In fact Read more »

*This blog post was originally published at Fauquier ENT Blog*

Therapy Is About Having An Honest Relationship, But Is Lying Ever OK?

We’ve been having a great discussion over on the post Tell Me…. An Ethical Dilemma.  The post talks about a young man who wants to know if he can check “no” to a question about whether he has a psychiatric disorder if his illness is not relevant to the situation.  The comments have been fascinating — do read them– and very thought-provoking.

One reader asked, ” If a patient asked if they were boring you, and they were, would you say yes?”

This is a great question, and of course the right thing to do is to explore with the patient what meaning the concern has to him.  But is that all?  I’m not very good at doing the old psychoanalyst thing of deflecting all questions, and mostly I do answer questions when they are asked of me.  This can present a really sticky situation because one can not think of any clinical scenario in which it would be therapeutic to have a therapist tell a patient, ‘Yes, you’re boring, OMG are you boring,’ or ‘No, in fact, I don’t like you.’  And not answering could be viewed as negative response by the patient –if you liked me, you’d tell me, so clearly you don’t like me.  So if the exploration of the question doesn’t take care of the issue, and the patient continues to ask, what’s a shrink to do? Read more »

*This blog post was originally published at Shrink Rap*

Latest Interviews

IDEA Labs: Medical Students Take The Lead In Healthcare Innovation

It’s no secret that doctors are disappointed with the way that the U.S. healthcare system is evolving. Most feel helpless about improving their work conditions or solving technical problems in patient care. Fortunately one young medical student was undeterred by the mountain of disappointment carried by his senior clinician mentors…

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How To Be A Successful Patient: Young Doctors Offer Some Advice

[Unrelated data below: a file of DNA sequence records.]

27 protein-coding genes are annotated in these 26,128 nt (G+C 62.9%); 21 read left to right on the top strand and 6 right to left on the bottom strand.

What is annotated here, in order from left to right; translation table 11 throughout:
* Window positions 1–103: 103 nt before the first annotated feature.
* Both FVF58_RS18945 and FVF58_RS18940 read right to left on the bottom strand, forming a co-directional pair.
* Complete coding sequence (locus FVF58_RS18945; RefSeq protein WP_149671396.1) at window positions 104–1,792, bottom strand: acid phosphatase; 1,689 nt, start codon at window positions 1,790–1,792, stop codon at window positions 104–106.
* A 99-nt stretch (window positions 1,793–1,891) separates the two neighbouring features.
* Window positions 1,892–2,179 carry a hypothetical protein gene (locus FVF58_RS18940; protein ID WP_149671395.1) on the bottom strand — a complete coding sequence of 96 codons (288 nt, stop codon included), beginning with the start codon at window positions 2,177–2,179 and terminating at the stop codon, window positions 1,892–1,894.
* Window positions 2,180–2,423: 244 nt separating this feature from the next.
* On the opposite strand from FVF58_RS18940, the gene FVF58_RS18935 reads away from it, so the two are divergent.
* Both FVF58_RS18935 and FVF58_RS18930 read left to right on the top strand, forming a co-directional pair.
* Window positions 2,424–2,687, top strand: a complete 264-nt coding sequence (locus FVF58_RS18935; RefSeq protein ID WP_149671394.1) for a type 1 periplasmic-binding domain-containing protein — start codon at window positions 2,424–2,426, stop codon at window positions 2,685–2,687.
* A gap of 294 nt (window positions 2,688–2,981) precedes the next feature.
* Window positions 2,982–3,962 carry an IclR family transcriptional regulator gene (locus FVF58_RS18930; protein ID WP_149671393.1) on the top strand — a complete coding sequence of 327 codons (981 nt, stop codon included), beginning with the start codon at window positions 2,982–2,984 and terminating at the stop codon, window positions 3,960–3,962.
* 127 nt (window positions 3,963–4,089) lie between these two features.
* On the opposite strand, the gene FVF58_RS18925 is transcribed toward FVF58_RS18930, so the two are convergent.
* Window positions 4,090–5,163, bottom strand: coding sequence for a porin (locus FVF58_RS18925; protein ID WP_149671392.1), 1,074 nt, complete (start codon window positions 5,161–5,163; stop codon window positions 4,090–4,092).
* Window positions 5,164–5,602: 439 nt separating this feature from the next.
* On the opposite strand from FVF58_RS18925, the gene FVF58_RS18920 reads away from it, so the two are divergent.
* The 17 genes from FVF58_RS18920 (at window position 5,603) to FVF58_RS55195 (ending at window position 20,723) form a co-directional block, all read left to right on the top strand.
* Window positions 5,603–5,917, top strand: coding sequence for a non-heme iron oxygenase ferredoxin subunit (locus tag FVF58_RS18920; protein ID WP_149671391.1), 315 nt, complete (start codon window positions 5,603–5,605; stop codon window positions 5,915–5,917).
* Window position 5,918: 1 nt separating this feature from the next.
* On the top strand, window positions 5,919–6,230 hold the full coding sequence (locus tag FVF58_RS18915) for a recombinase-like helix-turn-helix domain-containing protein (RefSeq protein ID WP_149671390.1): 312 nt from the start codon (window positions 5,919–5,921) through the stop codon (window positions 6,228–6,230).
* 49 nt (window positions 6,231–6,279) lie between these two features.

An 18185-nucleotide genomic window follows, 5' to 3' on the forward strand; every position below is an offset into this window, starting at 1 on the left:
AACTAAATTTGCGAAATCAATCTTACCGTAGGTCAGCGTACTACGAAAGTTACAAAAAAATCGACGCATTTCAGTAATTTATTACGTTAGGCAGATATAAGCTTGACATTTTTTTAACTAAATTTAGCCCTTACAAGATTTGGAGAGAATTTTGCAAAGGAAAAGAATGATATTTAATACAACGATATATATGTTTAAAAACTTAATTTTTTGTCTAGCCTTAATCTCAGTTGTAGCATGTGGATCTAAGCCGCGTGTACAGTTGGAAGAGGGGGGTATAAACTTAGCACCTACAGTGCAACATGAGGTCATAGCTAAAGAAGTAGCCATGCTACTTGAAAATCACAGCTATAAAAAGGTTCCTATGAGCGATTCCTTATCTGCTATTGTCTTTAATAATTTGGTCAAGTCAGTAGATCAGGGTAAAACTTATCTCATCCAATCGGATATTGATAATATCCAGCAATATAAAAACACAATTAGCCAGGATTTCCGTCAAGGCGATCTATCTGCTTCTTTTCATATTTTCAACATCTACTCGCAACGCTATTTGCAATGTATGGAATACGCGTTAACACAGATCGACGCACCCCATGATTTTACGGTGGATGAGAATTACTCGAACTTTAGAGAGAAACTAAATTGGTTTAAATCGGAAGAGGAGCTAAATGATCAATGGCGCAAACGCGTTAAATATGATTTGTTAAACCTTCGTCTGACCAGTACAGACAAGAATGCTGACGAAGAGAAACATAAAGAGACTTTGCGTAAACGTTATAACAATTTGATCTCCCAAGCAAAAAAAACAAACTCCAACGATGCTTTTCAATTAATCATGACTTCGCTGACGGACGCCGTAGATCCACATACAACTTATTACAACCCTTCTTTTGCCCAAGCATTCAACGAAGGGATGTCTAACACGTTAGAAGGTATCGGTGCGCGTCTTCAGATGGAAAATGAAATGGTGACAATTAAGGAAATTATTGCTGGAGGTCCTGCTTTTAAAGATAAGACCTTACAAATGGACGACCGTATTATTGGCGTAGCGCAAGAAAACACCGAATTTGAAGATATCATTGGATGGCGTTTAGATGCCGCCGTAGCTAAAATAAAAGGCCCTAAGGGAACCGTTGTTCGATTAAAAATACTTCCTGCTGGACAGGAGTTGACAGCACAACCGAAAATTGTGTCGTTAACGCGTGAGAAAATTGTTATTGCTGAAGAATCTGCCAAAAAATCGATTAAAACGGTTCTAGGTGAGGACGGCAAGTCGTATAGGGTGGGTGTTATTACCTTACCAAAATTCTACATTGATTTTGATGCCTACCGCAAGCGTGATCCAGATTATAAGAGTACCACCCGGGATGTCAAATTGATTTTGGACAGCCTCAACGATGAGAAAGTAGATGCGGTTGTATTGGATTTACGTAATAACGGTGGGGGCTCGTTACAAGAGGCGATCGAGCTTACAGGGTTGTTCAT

I am proud to be a part of the American Resident Project an initiative that promotes the writing of medical students residents and new physicians as they explore ideas for transforming American health care delivery. I recently had the opportunity to interview three of the writing fellows about how to…

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Latest Book Reviews

Book Review: Is Empathy Learned By Faking It Till It’s Real?

I m often asked to do book reviews on my blog and I rarely agree to them. This is because it takes me a long time to read a book and then if I don t enjoy it I figure the author would rather me remain silent than publish my…

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The Spirit Of The Place: Samuel Shem’s New Book May Depress You

When I was in medical school I read Samuel Shem s House Of God as a right of passage. At the time I found it to be a cynical yet eerily accurate portrayal of the underbelly of academic medicine. I gained comfort from its gallows humor and it made me…

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Eat To Save Your Life: Another Half-True Diet Book

I am hesitant to review diet books because they are so often a tangled mess of fact and fiction. Teasing out their truth from falsehood is about as exhausting as delousing a long-haired elementary school student. However after being approached by the authors’ PR agency with the promise of a…